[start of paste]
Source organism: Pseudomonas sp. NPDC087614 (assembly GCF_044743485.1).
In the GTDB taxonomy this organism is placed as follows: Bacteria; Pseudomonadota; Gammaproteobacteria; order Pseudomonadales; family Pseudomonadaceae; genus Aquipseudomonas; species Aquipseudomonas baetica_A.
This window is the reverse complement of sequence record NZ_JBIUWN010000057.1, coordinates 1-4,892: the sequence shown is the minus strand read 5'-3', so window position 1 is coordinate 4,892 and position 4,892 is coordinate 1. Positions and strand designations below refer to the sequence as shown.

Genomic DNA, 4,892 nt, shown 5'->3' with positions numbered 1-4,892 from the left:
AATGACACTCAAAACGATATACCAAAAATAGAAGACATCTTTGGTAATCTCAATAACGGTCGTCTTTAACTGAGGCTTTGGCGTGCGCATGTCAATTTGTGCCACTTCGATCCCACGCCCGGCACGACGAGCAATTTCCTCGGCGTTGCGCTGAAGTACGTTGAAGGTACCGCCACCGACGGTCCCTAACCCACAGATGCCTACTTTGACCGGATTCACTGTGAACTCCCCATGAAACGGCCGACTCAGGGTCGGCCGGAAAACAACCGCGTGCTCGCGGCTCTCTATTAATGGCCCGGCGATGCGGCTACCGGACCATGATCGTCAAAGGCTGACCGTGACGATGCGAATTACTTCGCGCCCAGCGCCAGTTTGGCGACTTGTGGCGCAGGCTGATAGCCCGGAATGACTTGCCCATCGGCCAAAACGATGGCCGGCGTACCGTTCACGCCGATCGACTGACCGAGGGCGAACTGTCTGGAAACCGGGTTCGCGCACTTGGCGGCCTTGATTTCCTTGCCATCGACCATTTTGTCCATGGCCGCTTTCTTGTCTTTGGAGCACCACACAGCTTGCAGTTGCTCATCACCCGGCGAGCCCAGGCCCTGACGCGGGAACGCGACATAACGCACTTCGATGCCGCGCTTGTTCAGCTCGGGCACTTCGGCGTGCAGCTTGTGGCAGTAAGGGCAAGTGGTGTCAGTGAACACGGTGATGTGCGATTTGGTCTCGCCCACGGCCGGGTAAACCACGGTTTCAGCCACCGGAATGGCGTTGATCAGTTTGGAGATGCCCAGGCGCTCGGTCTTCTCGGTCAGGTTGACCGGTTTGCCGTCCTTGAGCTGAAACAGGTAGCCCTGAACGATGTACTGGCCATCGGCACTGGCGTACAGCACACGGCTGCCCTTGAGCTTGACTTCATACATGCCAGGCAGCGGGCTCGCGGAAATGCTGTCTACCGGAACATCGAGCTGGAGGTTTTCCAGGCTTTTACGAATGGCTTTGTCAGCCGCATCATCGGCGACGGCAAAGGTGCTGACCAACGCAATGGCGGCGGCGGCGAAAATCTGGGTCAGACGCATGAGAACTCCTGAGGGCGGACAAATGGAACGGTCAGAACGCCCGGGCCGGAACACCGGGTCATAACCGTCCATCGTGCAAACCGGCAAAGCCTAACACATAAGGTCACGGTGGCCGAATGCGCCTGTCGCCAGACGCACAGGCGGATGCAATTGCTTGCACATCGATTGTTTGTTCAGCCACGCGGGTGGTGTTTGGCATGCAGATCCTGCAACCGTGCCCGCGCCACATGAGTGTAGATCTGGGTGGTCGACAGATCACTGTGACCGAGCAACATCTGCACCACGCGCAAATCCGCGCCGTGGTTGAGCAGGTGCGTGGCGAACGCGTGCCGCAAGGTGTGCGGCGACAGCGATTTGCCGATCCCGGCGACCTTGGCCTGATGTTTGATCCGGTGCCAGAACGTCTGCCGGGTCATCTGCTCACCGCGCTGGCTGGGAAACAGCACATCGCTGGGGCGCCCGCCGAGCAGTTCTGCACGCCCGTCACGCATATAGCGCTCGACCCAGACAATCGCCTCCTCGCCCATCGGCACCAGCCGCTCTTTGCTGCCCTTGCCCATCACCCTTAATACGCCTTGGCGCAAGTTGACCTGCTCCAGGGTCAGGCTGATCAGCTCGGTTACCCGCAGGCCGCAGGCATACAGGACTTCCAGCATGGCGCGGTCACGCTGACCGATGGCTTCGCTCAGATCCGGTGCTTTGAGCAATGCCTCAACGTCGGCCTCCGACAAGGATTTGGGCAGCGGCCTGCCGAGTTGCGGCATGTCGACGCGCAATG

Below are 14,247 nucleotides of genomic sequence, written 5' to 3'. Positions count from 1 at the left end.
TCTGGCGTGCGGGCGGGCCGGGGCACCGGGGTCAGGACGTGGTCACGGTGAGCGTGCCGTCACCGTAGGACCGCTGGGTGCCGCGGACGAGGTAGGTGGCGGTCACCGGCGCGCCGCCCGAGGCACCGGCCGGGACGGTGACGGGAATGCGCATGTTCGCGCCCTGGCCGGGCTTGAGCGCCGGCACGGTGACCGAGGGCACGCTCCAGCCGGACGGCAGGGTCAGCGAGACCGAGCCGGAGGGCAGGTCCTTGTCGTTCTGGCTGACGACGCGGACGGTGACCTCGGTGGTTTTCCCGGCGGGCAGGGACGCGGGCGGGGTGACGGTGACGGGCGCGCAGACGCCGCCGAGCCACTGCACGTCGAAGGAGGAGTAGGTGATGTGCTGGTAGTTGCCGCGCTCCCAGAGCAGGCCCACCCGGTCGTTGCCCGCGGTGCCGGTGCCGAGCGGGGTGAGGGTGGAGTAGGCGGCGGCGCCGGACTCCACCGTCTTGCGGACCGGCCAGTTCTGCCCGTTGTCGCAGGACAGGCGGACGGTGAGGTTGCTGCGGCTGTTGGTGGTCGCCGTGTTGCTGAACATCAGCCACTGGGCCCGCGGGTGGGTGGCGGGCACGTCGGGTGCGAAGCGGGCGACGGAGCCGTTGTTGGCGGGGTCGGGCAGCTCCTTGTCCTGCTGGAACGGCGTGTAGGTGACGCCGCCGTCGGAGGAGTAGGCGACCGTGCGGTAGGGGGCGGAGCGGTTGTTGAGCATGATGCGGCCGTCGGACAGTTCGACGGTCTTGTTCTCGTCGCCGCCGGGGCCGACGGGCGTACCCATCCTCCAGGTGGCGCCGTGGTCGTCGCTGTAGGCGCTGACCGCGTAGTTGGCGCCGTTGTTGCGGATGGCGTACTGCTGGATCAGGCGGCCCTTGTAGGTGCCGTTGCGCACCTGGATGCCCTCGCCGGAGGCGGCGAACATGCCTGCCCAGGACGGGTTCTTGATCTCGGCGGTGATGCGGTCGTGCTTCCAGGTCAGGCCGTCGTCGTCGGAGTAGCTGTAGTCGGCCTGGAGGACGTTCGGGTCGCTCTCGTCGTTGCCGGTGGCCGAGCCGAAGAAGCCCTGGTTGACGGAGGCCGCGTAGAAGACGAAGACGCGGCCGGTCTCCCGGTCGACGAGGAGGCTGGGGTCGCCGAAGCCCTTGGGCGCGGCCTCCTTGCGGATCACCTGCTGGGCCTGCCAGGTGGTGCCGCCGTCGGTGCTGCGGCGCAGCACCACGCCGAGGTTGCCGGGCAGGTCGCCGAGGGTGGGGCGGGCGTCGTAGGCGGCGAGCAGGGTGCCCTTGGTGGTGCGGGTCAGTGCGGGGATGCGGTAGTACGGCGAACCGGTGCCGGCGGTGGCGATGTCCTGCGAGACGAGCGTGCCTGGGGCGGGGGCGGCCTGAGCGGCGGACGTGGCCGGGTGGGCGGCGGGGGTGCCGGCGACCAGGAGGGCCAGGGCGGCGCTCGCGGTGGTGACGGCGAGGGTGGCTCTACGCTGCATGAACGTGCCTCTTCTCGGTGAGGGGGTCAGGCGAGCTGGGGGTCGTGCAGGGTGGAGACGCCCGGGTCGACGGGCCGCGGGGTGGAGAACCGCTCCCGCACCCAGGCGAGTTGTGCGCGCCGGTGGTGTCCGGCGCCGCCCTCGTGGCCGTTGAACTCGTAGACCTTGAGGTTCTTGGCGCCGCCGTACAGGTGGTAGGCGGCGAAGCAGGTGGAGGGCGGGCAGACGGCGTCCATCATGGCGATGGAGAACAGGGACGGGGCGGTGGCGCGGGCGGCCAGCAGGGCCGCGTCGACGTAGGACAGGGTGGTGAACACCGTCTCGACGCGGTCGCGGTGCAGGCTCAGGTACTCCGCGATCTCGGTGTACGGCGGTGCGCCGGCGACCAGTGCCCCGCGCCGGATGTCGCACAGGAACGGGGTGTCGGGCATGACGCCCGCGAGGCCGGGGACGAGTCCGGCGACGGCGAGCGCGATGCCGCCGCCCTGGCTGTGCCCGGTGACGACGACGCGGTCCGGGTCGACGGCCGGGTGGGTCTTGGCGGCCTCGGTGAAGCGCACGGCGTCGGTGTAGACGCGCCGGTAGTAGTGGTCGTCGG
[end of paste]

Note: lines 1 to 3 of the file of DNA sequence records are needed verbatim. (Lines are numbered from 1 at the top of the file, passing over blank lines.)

Source organism: Pseudomonas sp. NPDC087614 (assembly GCF_044743485.1).
In the GTDB taxonomy this organism is placed as follows: Bacteria; Pseudomonadota; Gammaproteobacteria; order Pseudomonadales; family Pseudomonadaceae; genus Aquipseudomonas; species Aquipseudomonas baetica_A.
This window is the reverse complement of sequence record NZ_JBIUWN010000057.1, coordinates 1-4,892: the sequence shown is the minus strand read 5'-3', so window position 1 is coordinate 4,892 and position 4,892 is coordinate 1. Positions and strand designations below refer to the sequence as shown.